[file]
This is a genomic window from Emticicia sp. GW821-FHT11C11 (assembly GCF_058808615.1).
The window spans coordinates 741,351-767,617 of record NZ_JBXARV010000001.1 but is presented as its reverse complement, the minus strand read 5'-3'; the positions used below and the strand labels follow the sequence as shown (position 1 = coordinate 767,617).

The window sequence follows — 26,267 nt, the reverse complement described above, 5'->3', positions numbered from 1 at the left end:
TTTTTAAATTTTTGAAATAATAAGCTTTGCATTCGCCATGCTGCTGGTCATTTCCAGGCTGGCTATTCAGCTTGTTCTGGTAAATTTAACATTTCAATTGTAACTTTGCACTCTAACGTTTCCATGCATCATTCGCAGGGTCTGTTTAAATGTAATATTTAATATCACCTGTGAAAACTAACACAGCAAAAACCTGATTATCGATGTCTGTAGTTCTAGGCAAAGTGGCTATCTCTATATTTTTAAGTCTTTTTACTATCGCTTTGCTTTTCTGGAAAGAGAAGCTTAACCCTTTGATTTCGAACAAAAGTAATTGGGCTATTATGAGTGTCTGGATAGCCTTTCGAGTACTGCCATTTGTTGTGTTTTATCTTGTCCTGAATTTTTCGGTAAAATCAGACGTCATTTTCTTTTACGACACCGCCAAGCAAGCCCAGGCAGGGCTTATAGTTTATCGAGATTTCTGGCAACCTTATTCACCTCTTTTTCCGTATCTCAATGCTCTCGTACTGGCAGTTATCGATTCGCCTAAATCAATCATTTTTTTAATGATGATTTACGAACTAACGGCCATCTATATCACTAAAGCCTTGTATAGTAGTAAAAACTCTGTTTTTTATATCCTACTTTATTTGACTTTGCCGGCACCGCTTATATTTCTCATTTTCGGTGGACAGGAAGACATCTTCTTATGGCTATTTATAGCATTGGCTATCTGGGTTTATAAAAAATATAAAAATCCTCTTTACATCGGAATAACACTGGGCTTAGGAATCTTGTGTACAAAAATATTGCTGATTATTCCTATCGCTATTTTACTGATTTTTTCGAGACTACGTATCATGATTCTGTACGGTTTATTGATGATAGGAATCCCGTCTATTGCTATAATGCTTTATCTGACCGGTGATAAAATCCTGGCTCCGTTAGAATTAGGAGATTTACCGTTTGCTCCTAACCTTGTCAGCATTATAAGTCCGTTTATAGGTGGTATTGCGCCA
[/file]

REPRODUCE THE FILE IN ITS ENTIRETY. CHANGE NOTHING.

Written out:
This is a genomic window from Emticicia sp. GW821-FHT11C11 (assembly GCF_058808615.1).
The window spans coordinates 741,351-767,617 of record NZ_JBXARV010000001.1 but is presented as its reverse complement, the minus strand read 5'-3'; the positions used below and the strand labels follow the sequence as shown (position 1 = coordinate 767,617).

The window sequence follows — 26,267 nt, the reverse complement described above, 5'->3', positions numbered from 1 at the left end:
TTTTTAAATTTTTGAAATAATAAGCTTTGCATTCGCCATGCTGCTGGTCATTTCCAGGCTGGCTATTCAGCTTGTTCTGGTAAATTTAACATTTCAATTGTAACTTTGCACTCTAACGTTTCCATGCATCATTCGCAGGGTCTGTTTAAATGTAATATTTAATATCACCTGTGAAAACTAACACAGCAAAAACCTGATTATCGATGTCTGTAGTTCTAGGCAAAGTGGCTATCTCTATATTTTTAAGTCTTTTTACTATCGCTTTGCTTTTCTGGAAAGAGAAGCTTAACCCTTTGATTTCGAACAAAAGTAATTGGGCTATTATGAGTGTCTGGATAGCCTTTCGAGTACTGCCATTTGTTGTGTTTTATCTTGTCCTGAATTTTTCGGTAAAATCAGACGTCATTTTCTTTTACGACACCGCCAAGCAAGCCCAGGCAGGGCTTATAGTTTATCGAGATTTCTGGCAACCTTATTCACCTCTTTTTCCGTATCTCAATGCTCTCGTACTGGCAGTTATCGATTCGCCTAAATCAATCATTTTTTTAATGATGATTTACGAACTAACGGCCATCTATATCACTAAAGCCTTGTATAGTAGTAAAAACTCTGTTTTTTATATCCTACTTTATTTGACTTTGCCGGCACCGCTTATATTTCTCATTTTCGGTGGACAGGAAGACATCTTCTTATGGCTATTTATAGCATTGGCTATCTGGGTTTATAAAAAATATAAAAATCCTCTTTACATCGGAATAACACTGGGCTTAGGAATCTTGTGTACAAAAATATTGCTGATTATTCCTATCGCTATTTTACTGATTTTTTCGAGACTACGTATCATGATTCTGTACGGTTTATTGATGATAGGAATCCCGTCTATTGCTATAATGCTTTATCTGACCGGTGATAAAATCCTGGCTCCGTTAGAATTAGGAGATTTACCGTTTGCTCCTAACCTTGTCAGCATTATAAGTCCGTTTATAGGTGGTATTGCGCCA